That is the second article on Triumph! Being a business person myself, I am in awe of the guy and what he has done in such a short time. It cracks me up when I hear people give their view of a company without understanding or really knowing anything about them. He hasn't had 50 years of R & D, and racing programs to correct products.
WildRS, You right, many people have intresting view points on Triumph and their Bikes. One of the toughest things they did was build their own engine from scratch. That was quite a undertaking. Aprilia which is a fine motorcycle maker contracted Rotax to build theirs, wonder if they built it themselves, it is a long process.
Like the guy said in another post, "I just want more respect from the rice riders" I dont care what anyone thinks of my bike, but when they slam it because they think it doesnt measure up to their R-1 or gixxer1k because some pro rider post's some good lap times, the Daytona is not meant to compete against the big 4, but it is supposed to compliment them. From my experience I have had no trouble keeping up with any 1kgixxer on the street, for a bike to do that from only evolving 5 years to the point where it can run head to head with what is supposed to be the meanest bike on the street is incredible in my opinion! Some of the early reviews from the domestic magazines was not so good, but then the European magazines started showing things like 141 rear wheel hp and a true 185 top end! Now the magazines are hyping the 02 Daytona. Finally some truth!!!
Good points. For some odd reason the Triumph sport bikes get directly compared with the 4cyl Japanese bikes and Triumph comes up a bit short in the ultimate numbers game (which means what to us mortal street riders). How come you don't see comments about the Mille being underpowered because it only makes 115 hp (this is about what the previous gen Daytona made). Instead you get all the gushing about Ducati and Aprilla both which make very fine bikes, no doubt, but like Triumph they are a little down on power and a little heavier than the Japanese bikes. I see the end result of this on the street whenever you run into someone who has never seen or ridden a modern Triumph. I always get the magazine article regurgated to me, or some snide remark about reliability, or even better yet after seeing the Triple in action a remark about the incredible sound followed by surprise that these bikes actually perform. Very few people outside the Triumph faithful really know the story behind the rebirth of the company. It truly is an interesting story and speaks volumes about the quality of product that Triumph has delivered in a short time.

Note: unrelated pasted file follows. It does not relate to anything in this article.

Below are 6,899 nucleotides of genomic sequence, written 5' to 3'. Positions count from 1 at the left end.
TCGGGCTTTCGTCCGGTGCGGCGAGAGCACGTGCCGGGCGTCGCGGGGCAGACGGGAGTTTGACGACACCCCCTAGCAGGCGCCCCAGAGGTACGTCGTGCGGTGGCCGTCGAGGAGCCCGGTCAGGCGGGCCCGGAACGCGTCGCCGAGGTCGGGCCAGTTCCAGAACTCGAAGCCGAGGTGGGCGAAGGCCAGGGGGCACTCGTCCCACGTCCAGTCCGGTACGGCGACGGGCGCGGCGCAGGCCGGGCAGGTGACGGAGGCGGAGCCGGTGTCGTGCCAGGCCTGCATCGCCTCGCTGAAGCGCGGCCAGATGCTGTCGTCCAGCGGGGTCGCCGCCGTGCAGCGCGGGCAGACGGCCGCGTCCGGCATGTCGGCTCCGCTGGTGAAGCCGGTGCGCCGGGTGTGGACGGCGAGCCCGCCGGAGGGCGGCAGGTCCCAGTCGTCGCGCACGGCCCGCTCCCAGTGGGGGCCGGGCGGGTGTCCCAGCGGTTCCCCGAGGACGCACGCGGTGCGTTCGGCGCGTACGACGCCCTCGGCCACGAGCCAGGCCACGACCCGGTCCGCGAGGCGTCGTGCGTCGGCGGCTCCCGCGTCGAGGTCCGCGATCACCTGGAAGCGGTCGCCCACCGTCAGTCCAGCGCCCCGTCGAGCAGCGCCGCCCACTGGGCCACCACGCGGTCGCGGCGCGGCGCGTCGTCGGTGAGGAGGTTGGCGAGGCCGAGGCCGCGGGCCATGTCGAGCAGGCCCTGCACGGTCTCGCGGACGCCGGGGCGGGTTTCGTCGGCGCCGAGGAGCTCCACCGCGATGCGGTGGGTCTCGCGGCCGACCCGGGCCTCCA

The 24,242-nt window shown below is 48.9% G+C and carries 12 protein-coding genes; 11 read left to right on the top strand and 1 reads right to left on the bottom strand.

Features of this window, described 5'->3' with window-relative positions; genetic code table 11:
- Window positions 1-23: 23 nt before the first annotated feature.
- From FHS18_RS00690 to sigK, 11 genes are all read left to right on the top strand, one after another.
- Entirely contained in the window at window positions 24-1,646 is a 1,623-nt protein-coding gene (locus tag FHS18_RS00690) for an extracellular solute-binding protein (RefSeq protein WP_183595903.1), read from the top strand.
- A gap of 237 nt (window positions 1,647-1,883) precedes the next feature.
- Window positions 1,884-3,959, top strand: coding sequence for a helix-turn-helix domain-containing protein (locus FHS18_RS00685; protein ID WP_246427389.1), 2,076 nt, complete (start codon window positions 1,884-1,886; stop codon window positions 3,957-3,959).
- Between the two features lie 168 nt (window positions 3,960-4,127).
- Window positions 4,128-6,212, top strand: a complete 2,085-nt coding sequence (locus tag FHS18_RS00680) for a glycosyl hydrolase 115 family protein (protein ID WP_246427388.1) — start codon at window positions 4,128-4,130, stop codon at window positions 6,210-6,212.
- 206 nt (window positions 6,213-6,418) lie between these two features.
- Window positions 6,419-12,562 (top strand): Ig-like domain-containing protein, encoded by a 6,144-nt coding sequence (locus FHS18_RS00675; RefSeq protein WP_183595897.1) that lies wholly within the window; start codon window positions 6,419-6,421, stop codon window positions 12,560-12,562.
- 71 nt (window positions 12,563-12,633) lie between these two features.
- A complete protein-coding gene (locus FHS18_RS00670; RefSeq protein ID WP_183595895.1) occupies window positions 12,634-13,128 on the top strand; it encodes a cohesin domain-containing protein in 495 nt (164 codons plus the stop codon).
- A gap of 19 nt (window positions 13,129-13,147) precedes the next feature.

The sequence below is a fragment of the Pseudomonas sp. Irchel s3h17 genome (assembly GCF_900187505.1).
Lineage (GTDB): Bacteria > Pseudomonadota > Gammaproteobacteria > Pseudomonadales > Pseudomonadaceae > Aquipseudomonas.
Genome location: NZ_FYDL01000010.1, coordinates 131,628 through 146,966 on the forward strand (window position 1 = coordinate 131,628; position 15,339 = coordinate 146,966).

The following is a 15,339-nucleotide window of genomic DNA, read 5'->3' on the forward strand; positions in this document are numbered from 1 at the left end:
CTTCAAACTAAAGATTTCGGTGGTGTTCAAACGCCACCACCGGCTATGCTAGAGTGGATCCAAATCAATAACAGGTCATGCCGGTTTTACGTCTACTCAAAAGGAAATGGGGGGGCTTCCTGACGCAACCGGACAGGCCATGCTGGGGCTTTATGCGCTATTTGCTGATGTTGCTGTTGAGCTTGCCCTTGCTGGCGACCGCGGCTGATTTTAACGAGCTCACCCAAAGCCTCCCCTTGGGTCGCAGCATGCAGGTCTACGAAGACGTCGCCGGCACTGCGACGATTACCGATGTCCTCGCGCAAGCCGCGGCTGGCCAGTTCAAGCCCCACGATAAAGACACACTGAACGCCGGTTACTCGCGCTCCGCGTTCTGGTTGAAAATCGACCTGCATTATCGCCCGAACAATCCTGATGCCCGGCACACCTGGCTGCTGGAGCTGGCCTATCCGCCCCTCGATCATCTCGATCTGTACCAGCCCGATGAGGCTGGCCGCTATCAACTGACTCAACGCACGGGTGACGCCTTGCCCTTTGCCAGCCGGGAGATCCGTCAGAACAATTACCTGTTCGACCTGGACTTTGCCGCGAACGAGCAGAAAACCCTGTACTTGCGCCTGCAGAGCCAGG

I think it is the whole "Win on Sunday, Sell on Monday" mentality that dominates the sale of sport oriented motorcycles in the US and perhaps some other countries. If it doesn't win the editor's Track Day shootout, it apparently isn't worth of your consideration.
Frankly, I'm Psyched to have a bike I seldom see on the roads. I see countless R1s, R6s, ZX, & CBRs all day long and while they are all fine motorcycles, standing out as both different and distinctive works for me.
Triumph is like the Apple Macintosh of the industry. Different is not only good, it is what sets you apart. Think Different.
Well put guys, We all could have bought any japanese bike for what we paid for our Triumph's. People choose bikes for there own personal reasons. I love 954RR, R1, and CBRf4i and allot of other bikes. They just were not for me, I tour, weekend ride and commute to work on occassion. My ST is the ideal do all bike for my riding style and is one of the best in the sport-tourer class. People that are into race bike replica's and pure performance, that is there gig, not mine.